Alexander Enterprises Construction & Development, Inc.  has  been building homes and remodeling with the aging in place concept in mind before it was “a thing”.  If, when building a new home, we can anticipate what the needs might be years down the road, then we can help our clients stay in their homes longer and minimize the expense of retrofitting things.  The cost of long-term care is just one component to the popularity of the concept.  The bigger picture is that when people are in their own homes, they are happier.  When a person starts to lose control of their lives in areas such as driving, health issues and/or mobility,  it is important for the things that can stay the same, to stay the same.  If we can design homes where one can bathe safely, cook safely and to do the things they love safely in the comfort of their own homes, they will thrive.

BATHROOMS & Aging in Place

Bathrooms are  the scariest places in a house and they are a key component in determining whether a person can remain independent in their home. Grab bars are essential- by the toilet, in the shower and anywhere else where one might need help or stability when they navigate a wet surface or go from a sitting to standing position.  The old hospital looking grab bars are a thing of the past.  Almost every plumbing manufacture makes beautiful decorative bars in all kinds of finishes.

We built a guest house that was primarily for the owners parents to stay in when they visited. They really did a great job making the bathroom a safe place- a perfect example that the design can be both gorgeous and safe.

Tubs and Showers:    Tubs are great but when safety is a concern, it’s best to avoid them.  A nice walk in/roll in curb-less shower with non-slip flooring and grab bars is the safest way to bathe.  Make sure the opening is a min. 36″ wide.  My Mama moved into our guest house when Dad passed away and we were very concerned with the shower situation.   We remodeled it (shown below) and  Mom said that she would not be able to be independent without the changes we made.  She can even take her walker into the shower, if necessary, but the grab bars have made that unnecessary.  In addition, something we do regardless of the age of our clients, is to make the faucet controls accessible by reaching in by the entry point, not where one has to walk into the shower to turn on the controls.

BEFORE: There were a number of things that made this shower dangerous: the curb, no grab bars, no handheld faucet and the floor wasn’t  non-slip.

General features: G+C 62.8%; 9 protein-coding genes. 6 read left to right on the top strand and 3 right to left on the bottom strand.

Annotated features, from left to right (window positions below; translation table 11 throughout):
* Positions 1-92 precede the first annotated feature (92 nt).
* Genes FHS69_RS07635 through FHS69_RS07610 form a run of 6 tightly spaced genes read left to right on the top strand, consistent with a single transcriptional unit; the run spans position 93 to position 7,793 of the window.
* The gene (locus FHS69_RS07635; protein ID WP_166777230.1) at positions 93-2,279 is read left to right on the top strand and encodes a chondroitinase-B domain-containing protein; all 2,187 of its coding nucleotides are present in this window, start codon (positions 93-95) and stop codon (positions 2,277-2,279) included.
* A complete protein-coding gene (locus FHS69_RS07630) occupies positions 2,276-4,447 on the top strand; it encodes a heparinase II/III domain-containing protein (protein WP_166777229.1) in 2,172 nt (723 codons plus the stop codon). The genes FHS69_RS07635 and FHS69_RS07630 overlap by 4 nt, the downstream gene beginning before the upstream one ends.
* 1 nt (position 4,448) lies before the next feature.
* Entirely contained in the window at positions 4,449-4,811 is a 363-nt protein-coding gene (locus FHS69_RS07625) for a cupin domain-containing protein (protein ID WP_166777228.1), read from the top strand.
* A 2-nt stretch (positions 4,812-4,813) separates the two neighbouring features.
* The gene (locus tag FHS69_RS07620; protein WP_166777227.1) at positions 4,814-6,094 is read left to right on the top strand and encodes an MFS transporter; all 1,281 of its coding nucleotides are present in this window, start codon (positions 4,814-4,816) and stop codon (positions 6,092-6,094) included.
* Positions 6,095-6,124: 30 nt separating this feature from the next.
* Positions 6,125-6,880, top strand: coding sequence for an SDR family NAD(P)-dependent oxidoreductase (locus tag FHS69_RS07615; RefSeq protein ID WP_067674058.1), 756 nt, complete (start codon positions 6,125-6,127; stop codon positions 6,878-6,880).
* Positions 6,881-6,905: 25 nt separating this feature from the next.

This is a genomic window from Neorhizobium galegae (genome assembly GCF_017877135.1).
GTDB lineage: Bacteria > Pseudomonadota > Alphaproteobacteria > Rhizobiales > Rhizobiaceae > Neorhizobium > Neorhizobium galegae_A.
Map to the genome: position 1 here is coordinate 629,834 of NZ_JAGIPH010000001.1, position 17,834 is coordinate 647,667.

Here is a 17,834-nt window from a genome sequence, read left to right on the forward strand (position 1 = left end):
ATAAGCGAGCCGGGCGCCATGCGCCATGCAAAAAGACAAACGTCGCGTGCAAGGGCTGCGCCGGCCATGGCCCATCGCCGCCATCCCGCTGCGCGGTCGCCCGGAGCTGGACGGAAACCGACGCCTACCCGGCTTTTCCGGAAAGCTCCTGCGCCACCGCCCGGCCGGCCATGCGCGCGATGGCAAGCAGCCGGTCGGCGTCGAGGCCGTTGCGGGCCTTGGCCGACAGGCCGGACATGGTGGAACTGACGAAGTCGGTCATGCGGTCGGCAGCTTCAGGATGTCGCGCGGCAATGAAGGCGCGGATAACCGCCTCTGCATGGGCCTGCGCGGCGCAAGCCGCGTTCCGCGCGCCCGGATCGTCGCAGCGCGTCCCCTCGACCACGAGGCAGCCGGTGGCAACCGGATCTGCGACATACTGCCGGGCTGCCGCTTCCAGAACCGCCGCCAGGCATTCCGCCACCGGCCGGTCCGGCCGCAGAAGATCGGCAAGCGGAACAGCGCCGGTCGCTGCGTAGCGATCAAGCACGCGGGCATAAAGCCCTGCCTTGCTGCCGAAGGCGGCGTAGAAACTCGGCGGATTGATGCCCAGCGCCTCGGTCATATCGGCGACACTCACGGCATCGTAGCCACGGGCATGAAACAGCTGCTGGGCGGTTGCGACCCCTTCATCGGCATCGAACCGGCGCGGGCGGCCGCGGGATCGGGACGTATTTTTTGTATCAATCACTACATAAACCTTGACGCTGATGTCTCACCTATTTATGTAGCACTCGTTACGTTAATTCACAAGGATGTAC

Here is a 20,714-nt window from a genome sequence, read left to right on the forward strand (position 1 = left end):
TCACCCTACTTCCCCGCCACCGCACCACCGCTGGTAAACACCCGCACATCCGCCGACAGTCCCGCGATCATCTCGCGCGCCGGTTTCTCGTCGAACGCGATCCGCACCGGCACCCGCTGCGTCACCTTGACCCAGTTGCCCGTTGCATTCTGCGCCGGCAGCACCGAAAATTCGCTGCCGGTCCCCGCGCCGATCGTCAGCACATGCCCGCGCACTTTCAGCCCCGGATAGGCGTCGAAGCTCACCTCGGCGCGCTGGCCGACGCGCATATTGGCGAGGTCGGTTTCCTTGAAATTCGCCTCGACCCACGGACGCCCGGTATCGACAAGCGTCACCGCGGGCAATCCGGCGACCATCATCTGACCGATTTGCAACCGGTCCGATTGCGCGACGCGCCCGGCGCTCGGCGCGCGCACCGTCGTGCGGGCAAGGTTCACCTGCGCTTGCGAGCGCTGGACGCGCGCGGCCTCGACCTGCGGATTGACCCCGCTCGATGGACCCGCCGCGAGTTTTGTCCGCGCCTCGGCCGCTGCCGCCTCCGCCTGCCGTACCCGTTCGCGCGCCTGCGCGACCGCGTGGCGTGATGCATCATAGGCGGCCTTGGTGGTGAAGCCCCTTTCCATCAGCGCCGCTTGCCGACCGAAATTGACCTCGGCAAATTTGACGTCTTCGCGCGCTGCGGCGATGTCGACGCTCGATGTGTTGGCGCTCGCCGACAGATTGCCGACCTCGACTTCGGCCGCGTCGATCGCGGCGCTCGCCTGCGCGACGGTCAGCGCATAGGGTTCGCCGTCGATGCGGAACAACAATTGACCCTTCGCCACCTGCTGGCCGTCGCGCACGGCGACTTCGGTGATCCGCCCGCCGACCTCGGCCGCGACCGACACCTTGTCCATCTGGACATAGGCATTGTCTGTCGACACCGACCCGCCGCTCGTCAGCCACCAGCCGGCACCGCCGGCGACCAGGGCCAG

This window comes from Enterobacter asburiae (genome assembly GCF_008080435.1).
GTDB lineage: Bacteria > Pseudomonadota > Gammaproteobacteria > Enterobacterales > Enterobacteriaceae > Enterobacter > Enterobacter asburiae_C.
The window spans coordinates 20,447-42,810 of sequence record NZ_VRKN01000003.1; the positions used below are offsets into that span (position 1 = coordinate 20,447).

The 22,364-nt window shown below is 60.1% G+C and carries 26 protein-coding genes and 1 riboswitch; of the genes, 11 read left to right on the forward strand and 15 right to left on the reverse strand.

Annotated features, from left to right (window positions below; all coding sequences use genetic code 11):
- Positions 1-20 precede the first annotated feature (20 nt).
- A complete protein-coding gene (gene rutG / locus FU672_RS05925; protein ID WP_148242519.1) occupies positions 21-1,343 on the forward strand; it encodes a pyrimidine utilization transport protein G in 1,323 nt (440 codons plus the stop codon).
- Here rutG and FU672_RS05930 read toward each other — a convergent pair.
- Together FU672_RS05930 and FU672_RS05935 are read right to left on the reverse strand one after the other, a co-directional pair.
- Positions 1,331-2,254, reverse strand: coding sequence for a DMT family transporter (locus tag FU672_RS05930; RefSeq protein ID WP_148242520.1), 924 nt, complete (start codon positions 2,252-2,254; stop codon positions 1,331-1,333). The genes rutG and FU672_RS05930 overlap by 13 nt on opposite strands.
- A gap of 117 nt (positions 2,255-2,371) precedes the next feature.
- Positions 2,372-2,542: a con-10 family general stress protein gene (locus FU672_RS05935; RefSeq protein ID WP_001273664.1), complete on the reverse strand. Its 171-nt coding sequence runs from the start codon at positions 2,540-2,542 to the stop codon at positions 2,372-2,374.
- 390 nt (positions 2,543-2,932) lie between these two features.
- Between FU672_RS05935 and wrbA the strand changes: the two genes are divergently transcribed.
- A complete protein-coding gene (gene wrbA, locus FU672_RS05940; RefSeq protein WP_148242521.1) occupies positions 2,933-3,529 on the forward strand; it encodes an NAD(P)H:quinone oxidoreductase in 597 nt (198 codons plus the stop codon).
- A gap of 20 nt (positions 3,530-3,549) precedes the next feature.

Added grab bars everywhere but we were still concerned with safety.  The bench was already there but a shower chair closer to the faucet is safer.
Grohe handheld on slider for easy reach.
We were able to keep the existing wall tile due to the careful demo by one of our awesome tile craftsman.
AFTER:  We took out the curb, put in non-slip tile, grab bars on every wall and a hand held faucet so that a person could sit in a shower chair or on the built in seat.  Also, by using a light tile in the shower,  one can see their feet and watch their steps.

Fixtures & Aging in Place:

Toilets should be comfort height with soft close lids.  And as a side note that I can’t resist; I am a clean freak and the best thing ever are the toilets with the all smooth sides…no yucky stuff in those nooks and crannies! Before those were being made in the states, we used Caroma because they were the only ones we could find.  Now there are many to choose from.   

Single lever faucet by Moen

Fixtures are very important.  Toilet paper holders should be the kind where the paper can slide off and on.  Faucets should minimize twisting motions, which are difficult when one gets older.  Lever faucets work well and using a single lever faucet makes things easier.


Toilet paper holders where the t.p. easily slides off and on are great.

To follow:  Part 2 will focus on cabinets, electrical and flooring.  Feel free to share your comments and ideas with me!

12 Replies to “AGING IN PLACE: STRATEGIES (Part 1)”

  1. Love these ideas! Will be sharing on my business page! Great tips. So many people are in or near the position, to be addressing these things in their homes.

  2. Great post! My mother is now 100 and many of your ideas are so helpful. As a real estate agent I also have clients who are building homes that will accommodate their aging parents. I will send this along to them.

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